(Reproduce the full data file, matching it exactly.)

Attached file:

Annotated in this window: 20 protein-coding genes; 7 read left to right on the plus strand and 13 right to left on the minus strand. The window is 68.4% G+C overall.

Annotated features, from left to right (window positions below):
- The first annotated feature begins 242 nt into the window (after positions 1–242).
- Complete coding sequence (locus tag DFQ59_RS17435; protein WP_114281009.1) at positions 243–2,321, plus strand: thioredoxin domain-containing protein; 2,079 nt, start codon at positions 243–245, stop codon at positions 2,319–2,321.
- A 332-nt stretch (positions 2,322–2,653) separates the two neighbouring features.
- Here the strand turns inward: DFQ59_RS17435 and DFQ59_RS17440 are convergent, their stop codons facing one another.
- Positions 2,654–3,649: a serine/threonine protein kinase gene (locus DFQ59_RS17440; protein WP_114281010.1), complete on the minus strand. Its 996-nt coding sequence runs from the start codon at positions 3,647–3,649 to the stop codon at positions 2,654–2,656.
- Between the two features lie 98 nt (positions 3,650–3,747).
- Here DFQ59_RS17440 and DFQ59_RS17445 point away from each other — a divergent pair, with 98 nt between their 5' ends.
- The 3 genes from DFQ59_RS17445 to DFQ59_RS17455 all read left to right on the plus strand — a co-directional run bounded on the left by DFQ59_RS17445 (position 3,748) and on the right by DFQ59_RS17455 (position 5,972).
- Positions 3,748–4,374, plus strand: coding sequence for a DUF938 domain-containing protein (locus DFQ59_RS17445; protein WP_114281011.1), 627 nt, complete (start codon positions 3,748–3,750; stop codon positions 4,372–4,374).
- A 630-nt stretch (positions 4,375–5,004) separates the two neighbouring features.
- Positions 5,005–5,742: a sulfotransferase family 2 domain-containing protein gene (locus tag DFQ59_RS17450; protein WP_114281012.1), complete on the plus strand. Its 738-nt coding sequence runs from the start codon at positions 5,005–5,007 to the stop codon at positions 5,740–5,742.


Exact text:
Annotated in this window: 20 protein-coding genes; 7 read left to right on the plus strand and 13 right to left on the minus strand. The window is 68.4% G+C overall.

Annotated features, from left to right (window positions below):
- The first annotated feature begins 242 nt into the window (after positions 1–242).
- Complete coding sequence (locus tag DFQ59_RS17435; protein WP_114281009.1) at positions 243–2,321, plus strand: thioredoxin domain-containing protein; 2,079 nt, start codon at positions 243–245, stop codon at positions 2,319–2,321.
- A 332-nt stretch (positions 2,322–2,653) separates the two neighbouring features.
- Here the strand turns inward: DFQ59_RS17435 and DFQ59_RS17440 are convergent, their stop codons facing one another.
- Positions 2,654–3,649: a serine/threonine protein kinase gene (locus DFQ59_RS17440; protein WP_114281010.1), complete on the minus strand. Its 996-nt coding sequence runs from the start codon at positions 3,647–3,649 to the stop codon at positions 2,654–2,656.
- Between the two features lie 98 nt (positions 3,650–3,747).
- Here DFQ59_RS17440 and DFQ59_RS17445 point away from each other — a divergent pair, with 98 nt between their 5' ends.
- The 3 genes from DFQ59_RS17445 to DFQ59_RS17455 all read left to right on the plus strand — a co-directional run bounded on the left by DFQ59_RS17445 (position 3,748) and on the right by DFQ59_RS17455 (position 5,972).
- Positions 3,748–4,374, plus strand: coding sequence for a DUF938 domain-containing protein (locus DFQ59_RS17445; protein WP_114281011.1), 627 nt, complete (start codon positions 3,748–3,750; stop codon positions 4,372–4,374).
- A 630-nt stretch (positions 4,375–5,004) separates the two neighbouring features.
- Positions 5,005–5,742: a sulfotransferase family 2 domain-containing protein gene (locus tag DFQ59_RS17450; protein WP_114281012.1), complete on the plus strand. Its 738-nt coding sequence runs from the start codon at positions 5,005–5,007 to the stop codon at positions 5,740–5,742.